A Multiscalar Analysis of Neighborhood Composition in Los Angeles, 2000-2010: A Location-Based Approach to Segregation and Diversity
2015 (English)In: Annals of the Association of American Geographers, ISSN 0004-5608, E-ISSN 1467-8306, Vol. 105, no 6, 1260-1284 p.Article in journal (Refereed) Published
There continues to be cross-disciplinary interest in the patterns, extent, and changing contexts of segregation and spatial inequality more generally. The changes are clearly context dependent but at the same time there are broad generalizations that arise from the processes of residential sorting and selection. A major question in U.S. segregation research is how the growth of Asian and Hispanic populations is influencing patterns of segregation and diversity at the neighborhood level. In this article we use a variant of a nearest neighbor approach to map, graph, and evaluate patterns of race and ethnicity at varying scales. We show that using a multiscalar approach to segregation can provide a detailed and more complete picture of segregation. The research confirms work from other studies that segregation is decreasing between some groups and increasing between others, and the patterns, and processes can be described as dynamic diversity. In a series of maps of ethnic clusters and population homogeneity we show how metropolitan areas, represented in this case by Los Angeles, now display patterns of complex living arrangements with multiple groups inhabiting both local neighborhoods and wider community spheres.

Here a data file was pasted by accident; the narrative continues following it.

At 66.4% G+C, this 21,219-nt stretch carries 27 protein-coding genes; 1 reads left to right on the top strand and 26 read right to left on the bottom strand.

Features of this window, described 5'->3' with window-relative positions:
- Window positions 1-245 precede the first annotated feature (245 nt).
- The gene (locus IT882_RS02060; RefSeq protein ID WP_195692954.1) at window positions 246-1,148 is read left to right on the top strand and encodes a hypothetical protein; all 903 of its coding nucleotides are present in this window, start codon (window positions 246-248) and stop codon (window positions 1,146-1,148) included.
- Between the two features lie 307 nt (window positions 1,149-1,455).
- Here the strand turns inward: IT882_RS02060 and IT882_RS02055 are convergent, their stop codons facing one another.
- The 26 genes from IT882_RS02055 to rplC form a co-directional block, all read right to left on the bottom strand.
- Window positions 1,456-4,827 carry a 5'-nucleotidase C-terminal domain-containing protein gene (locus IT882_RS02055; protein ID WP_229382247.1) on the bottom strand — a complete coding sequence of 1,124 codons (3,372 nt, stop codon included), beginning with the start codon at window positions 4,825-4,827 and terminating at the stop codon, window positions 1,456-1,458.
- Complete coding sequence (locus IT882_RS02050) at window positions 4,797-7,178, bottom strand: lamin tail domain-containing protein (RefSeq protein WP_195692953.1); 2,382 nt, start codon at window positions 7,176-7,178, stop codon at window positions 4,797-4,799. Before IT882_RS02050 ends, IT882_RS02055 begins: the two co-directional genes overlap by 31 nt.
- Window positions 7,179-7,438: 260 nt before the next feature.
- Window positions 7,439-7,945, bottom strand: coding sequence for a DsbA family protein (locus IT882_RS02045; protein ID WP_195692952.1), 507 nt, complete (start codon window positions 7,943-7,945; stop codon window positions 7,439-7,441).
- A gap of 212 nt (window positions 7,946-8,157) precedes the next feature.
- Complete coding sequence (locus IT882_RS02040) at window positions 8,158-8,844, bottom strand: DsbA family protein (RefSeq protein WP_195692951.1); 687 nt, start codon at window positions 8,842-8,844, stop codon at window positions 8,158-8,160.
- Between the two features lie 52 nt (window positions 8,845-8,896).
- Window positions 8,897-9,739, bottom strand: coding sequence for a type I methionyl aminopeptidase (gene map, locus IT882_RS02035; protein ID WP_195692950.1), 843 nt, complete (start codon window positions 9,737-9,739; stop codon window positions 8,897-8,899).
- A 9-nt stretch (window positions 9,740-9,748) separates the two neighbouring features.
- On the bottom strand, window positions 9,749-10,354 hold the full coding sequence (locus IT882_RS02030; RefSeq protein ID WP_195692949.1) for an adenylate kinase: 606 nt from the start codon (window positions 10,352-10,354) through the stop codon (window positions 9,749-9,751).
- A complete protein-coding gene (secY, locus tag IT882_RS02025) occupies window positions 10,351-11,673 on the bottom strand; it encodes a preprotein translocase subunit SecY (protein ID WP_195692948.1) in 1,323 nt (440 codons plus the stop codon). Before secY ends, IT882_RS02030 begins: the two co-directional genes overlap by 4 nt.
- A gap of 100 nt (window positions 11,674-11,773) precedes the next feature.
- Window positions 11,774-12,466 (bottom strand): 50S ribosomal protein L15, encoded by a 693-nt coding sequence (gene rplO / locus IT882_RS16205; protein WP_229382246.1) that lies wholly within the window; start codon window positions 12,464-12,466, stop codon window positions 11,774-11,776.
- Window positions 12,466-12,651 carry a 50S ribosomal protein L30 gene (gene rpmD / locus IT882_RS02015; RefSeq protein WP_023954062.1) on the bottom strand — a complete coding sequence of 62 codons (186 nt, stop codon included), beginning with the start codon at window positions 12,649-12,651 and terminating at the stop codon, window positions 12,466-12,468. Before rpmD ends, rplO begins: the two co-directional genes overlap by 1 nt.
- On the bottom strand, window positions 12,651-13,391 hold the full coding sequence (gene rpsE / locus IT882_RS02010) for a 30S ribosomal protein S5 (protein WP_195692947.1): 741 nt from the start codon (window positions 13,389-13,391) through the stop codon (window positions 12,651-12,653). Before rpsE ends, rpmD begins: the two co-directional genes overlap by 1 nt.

Place, publisher, year, edition, pages
2015. Vol. 105, no 6, 1260-1284 p.
ethnicity, neighborhoods, residential patterns, scale, segregation
Social and Economic Geography
IdentifiersURN: urn:nbn:se:su:diva-122910DOI: 10.1080/00045608.2015.1072790ISI: 000362947900008OAI: oai:DiVA.org:su-122910DiVA: diva2:871938